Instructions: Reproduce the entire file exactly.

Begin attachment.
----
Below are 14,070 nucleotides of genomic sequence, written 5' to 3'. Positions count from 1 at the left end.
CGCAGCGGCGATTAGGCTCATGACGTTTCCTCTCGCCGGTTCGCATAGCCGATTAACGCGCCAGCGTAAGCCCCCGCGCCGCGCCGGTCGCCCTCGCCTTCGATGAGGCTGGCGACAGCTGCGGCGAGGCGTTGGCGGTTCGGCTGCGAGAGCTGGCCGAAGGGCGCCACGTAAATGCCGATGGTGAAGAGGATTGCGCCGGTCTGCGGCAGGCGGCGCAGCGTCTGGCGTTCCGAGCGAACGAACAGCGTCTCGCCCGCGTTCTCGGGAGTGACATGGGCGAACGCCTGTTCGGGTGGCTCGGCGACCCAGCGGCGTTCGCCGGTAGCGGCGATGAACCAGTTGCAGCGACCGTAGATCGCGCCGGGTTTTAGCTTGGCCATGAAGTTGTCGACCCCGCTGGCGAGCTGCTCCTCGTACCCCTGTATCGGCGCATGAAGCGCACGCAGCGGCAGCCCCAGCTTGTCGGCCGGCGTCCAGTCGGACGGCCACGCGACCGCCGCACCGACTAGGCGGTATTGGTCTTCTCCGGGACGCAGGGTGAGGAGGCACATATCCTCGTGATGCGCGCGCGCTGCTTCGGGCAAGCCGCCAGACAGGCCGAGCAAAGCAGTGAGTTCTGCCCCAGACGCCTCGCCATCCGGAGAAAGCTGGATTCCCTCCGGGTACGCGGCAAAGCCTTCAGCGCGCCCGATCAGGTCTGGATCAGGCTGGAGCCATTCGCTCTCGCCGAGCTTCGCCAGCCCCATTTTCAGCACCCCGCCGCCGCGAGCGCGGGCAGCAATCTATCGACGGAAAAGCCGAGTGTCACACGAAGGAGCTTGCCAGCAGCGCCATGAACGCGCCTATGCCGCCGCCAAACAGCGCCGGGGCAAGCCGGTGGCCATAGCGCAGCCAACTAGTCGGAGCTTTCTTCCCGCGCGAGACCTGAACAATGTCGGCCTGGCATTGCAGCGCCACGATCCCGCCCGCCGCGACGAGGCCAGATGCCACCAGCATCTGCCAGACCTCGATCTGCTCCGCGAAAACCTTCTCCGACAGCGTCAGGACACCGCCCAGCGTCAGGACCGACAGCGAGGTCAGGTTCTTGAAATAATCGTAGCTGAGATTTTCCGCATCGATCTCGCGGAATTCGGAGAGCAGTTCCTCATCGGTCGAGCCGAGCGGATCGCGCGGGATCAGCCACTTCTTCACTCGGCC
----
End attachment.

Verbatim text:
Below are 14,070 nucleotides of genomic sequence, written 5' to 3'. Positions count from 1 at the left end.
CGCAGCGGCGATTAGGCTCATGACGTTTCCTCTCGCCGGTTCGCATAGCCGATTAACGCGCCAGCGTAAGCCCCCGCGCCGCGCCGGTCGCCCTCGCCTTCGATGAGGCTGGCGACAGCTGCGGCGAGGCGTTGGCGGTTCGGCTGCGAGAGCTGGCCGAAGGGCGCCACGTAAATGCCGATGGTGAAGAGGATTGCGCCGGTCTGCGGCAGGCGGCGCAGCGTCTGGCGTTCCGAGCGAACGAACAGCGTCTCGCCCGCGTTCTCGGGAGTGACATGGGCGAACGCCTGTTCGGGTGGCTCGGCGACCCAGCGGCGTTCGCCGGTAGCGGCGATGAACCAGTTGCAGCGACCGTAGATCGCGCCGGGTTTTAGCTTGGCCATGAAGTTGTCGACCCCGCTGGCGAGCTGCTCCTCGTACCCCTGTATCGGCGCATGAAGCGCACGCAGCGGCAGCCCCAGCTTGTCGGCCGGCGTCCAGTCGGACGGCCACGCGACCGCCGCACCGACTAGGCGGTATTGGTCTTCTCCGGGACGCAGGGTGAGGAGGCACATATCCTCGTGATGCGCGCGCGCTGCTTCGGGCAAGCCGCCAGACAGGCCGAGCAAAGCAGTGAGTTCTGCCCCAGACGCCTCGCCATCCGGAGAAAGCTGGATTCCCTCCGGGTACGCGGCAAAGCCTTCAGCGCGCCCGATCAGGTCTGGATCAGGCTGGAGCCATTCGCTCTCGCCGAGCTTCGCCAGCCCCATTTTCAGCACCCCGCCGCCGCGAGCGCGGGCAGCAATCTATCGACGGAAAAGCCGAGTGTCACACGAAGGAGCTTGCCAGCAGCGCCATGAACGCGCCTATGCCGCCGCCAAACAGCGCCGGGGCAAGCCGGTGGCCATAGCGCAGCCAACTAGTCGGAGCTTTCTTCCCGCGCGAGACCTGAACAATGTCGGCCTGGCATTGCAGCGCCACGATCCCGCCCGCCGCGACGAGGCCAGATGCCACCAGCATCTGCCAGACCTCGATCTGCTCCGCGAAAACCTTCTCCGACAGCGTCAGGACACCGCCCAGCGTCAGGACCGACAGCGAGGTCAGGTTCTTGAAATAATCGTAGCTGAGATTTTCCGCATCGATCTCGCGGAATTCGGAGAGCAGTTCCTCATCGGTCGAGCCGAGCGGATCGCGCGGGATCAGCCACTTCTTCACTCGGCC